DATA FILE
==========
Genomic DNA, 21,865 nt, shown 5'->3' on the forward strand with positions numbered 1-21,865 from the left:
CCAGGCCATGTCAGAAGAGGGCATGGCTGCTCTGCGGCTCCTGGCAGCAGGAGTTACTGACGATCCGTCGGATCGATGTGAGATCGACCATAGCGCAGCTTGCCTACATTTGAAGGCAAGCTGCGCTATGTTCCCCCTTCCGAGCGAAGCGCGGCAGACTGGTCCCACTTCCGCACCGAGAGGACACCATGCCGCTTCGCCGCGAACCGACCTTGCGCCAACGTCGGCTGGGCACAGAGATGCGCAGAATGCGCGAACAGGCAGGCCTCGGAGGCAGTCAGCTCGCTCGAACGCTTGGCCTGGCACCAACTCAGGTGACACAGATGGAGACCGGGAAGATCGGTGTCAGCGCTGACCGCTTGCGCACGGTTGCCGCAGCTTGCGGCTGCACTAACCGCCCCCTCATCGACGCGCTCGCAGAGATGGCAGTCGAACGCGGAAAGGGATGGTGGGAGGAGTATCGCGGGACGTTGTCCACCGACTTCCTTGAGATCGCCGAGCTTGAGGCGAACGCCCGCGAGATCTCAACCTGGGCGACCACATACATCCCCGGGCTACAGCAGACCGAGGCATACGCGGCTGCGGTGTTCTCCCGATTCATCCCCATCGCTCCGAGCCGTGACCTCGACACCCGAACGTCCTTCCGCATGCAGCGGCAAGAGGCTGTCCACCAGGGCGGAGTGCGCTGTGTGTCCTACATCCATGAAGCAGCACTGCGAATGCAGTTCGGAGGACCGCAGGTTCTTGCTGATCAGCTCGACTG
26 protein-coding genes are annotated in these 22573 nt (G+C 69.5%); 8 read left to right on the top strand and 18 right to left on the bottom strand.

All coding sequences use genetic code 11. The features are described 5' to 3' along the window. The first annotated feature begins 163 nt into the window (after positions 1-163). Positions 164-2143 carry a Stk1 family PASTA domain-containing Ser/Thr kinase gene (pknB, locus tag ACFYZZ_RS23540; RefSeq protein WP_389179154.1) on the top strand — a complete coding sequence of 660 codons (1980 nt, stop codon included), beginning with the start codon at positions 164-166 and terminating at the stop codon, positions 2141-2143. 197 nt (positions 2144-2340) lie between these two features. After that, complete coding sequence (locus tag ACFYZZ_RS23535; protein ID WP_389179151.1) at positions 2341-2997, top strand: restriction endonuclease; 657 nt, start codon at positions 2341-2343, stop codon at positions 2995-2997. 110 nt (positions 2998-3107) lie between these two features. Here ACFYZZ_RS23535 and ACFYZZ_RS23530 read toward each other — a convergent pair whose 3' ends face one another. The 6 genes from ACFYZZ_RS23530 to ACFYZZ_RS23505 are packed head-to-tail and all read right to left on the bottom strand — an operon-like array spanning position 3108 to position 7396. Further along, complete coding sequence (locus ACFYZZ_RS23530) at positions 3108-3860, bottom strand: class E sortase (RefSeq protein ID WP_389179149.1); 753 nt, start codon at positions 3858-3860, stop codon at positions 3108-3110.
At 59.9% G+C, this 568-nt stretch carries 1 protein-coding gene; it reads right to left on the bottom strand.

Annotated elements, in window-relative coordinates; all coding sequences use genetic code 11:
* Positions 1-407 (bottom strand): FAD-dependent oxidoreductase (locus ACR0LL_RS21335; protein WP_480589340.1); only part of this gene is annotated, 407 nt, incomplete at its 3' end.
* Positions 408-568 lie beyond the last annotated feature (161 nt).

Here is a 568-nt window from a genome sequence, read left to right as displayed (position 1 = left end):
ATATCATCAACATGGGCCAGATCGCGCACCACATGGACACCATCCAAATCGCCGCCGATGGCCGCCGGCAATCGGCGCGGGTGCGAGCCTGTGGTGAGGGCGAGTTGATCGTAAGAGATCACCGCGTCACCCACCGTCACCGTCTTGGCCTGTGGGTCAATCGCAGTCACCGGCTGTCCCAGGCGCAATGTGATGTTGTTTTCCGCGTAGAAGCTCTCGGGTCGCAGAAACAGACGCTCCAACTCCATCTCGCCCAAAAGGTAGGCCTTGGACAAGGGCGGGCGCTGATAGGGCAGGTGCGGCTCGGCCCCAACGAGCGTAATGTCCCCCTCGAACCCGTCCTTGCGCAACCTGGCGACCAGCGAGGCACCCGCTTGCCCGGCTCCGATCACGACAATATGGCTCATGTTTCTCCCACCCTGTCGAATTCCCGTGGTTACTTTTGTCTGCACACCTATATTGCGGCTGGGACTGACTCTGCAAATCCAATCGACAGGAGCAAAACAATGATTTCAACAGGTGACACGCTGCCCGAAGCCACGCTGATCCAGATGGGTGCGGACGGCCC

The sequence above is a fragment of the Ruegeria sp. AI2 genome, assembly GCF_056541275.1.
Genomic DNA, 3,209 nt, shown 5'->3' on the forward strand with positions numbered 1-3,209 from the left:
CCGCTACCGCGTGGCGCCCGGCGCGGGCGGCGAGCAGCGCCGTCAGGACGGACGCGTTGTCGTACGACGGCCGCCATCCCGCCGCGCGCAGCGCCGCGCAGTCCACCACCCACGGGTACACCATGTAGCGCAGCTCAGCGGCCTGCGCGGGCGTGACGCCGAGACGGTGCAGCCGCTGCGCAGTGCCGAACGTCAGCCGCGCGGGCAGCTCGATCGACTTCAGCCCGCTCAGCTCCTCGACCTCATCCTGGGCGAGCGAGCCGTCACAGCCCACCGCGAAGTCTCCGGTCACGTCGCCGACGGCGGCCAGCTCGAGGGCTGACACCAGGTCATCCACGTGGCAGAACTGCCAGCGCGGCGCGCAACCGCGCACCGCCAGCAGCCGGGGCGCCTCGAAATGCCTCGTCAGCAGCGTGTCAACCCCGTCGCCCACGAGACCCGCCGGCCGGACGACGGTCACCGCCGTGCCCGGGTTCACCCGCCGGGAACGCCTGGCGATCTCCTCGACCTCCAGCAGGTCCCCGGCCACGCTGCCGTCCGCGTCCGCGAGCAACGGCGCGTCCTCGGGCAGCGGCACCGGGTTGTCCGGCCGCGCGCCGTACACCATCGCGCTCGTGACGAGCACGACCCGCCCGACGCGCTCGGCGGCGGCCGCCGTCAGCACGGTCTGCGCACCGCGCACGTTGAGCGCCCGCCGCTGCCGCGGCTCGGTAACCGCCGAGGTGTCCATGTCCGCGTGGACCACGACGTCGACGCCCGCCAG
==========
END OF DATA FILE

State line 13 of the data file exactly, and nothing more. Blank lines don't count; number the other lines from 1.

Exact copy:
CCGCTACCGCGTGGCGCCCGGCGCGGGCGGCGAGCAGCGCCGTCAGGACGGACGCGTTGTCGTACGACGGCCGCCATCCCGCCGCGCGCAGCGCCGCGCAGTCCACCACCCACGGGTACACCATGTAGCGCAGCTCAGCGGCCTGCGCGGGCGTGACGCCGAGACGGTGCAGCCGCTGCGCAGTGCCGAACGTCAGCCGCGCGGGCAGCTCGATCGACTTCAGCCCGCTCAGCTCCTCGACCTCATCCTGGGCGAGCGAGCCGTCACAGCCCACCGCGAAGTCTCCGGTCACGTCGCCGACGGCGGCCAGCTCGAGGGCTGACACCAGGTCATCCACGTGGCAGAACTGCCAGCGCGGCGCGCAACCGCGCACCGCCAGCAGCCGGGGCGCCTCGAAATGCCTCGTCAGCAGCGTGTCAACCCCGTCGCCCACGAGACCCGCCGGCCGGACGACGGTCACCGCCGTGCCCGGGTTCACCCGCCGGGAACGCCTGGCGATCTCCTCGACCTCCAGCAGGTCCCCGGCCACGCTGCCGTCCGCGTCCGCGAGCAACGGCGCGTCCTCGGGCAGCGGCACCGGGTTGTCCGGCCGCGCGCCGTACACCATCGCGCTCGTGACGAGCACGACCCGCCCGACGCGCTCGGCGGCGGCCGCCGTCAGCACGGTCTGCGCACCGCGCACGTTGAGCGCCCGCCGCTGCCGCGGCTCGGTAACCGCCGAGGTGTCCATGTCCGCGTGGACCACGACGTCGACGCCCGCCAG